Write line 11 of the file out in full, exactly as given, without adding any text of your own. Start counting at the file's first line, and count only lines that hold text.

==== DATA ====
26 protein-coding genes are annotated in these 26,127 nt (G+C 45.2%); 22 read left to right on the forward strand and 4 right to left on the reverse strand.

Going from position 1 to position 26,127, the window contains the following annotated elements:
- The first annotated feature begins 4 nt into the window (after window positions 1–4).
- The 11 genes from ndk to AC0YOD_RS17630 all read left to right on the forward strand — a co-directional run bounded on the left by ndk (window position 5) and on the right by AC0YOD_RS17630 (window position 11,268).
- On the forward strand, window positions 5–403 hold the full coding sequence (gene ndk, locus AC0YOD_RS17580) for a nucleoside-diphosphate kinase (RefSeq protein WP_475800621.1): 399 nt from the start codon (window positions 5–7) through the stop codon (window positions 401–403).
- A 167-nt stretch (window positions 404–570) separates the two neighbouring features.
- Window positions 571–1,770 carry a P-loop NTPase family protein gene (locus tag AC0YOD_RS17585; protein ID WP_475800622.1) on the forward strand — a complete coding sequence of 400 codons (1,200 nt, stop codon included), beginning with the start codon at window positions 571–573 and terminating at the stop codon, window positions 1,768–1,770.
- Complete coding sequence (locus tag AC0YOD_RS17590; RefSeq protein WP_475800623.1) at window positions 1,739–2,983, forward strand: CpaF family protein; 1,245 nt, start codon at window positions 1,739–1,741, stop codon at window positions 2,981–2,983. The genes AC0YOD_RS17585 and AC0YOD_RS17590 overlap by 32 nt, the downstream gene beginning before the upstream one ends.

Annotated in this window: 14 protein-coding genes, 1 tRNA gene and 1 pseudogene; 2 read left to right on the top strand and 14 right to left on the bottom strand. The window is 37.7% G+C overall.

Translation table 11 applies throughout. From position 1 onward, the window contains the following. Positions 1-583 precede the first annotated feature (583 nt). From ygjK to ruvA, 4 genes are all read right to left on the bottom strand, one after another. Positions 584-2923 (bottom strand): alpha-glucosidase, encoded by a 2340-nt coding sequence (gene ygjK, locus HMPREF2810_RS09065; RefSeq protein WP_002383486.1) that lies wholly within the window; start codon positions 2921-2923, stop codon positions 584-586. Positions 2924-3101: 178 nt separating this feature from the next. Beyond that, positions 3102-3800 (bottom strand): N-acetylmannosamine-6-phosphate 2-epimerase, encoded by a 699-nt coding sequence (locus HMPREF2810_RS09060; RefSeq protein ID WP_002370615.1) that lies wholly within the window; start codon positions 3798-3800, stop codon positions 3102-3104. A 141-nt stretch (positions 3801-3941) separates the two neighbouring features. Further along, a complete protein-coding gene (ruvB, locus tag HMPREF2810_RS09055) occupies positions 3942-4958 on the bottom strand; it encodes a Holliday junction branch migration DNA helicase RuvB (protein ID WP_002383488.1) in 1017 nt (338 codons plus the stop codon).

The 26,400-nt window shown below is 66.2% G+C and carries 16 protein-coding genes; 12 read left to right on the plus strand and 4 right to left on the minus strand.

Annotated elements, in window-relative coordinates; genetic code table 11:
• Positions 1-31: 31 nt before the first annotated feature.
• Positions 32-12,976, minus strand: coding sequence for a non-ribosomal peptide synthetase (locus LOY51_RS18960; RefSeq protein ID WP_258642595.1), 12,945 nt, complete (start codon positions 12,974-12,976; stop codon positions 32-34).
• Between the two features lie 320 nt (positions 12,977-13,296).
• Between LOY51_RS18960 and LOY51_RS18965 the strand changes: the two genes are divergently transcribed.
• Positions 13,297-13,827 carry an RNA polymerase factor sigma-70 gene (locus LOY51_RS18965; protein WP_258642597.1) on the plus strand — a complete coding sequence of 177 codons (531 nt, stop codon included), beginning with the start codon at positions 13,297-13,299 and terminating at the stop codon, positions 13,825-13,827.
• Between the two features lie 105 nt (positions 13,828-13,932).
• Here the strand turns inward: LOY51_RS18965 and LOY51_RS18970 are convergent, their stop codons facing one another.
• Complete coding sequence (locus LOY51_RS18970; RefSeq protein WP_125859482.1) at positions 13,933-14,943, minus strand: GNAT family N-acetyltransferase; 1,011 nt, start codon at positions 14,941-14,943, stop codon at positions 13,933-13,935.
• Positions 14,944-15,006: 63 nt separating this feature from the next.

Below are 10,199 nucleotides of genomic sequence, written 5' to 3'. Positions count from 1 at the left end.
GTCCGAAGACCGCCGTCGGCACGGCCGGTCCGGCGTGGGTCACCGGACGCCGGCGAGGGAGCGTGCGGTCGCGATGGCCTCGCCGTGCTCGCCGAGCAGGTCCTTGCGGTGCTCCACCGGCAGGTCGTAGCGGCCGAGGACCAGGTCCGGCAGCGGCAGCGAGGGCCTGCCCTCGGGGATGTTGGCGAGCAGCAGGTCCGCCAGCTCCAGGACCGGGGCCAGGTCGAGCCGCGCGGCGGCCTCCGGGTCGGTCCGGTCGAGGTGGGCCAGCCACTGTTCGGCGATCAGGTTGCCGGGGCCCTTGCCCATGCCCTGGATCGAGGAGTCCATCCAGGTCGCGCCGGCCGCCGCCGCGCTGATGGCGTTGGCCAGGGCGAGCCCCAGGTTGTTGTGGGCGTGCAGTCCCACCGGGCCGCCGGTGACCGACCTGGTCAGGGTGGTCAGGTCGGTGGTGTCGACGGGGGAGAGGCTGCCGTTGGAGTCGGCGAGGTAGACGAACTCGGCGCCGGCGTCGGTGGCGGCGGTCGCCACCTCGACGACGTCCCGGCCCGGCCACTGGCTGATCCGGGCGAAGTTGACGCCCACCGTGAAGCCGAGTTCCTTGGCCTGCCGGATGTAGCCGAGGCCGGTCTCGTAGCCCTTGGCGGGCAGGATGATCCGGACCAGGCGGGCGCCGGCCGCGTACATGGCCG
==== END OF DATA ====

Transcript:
The 26,400-nt window shown below is 66.2% G+C and carries 16 protein-coding genes; 12 read left to right on the plus strand and 4 right to left on the minus strand.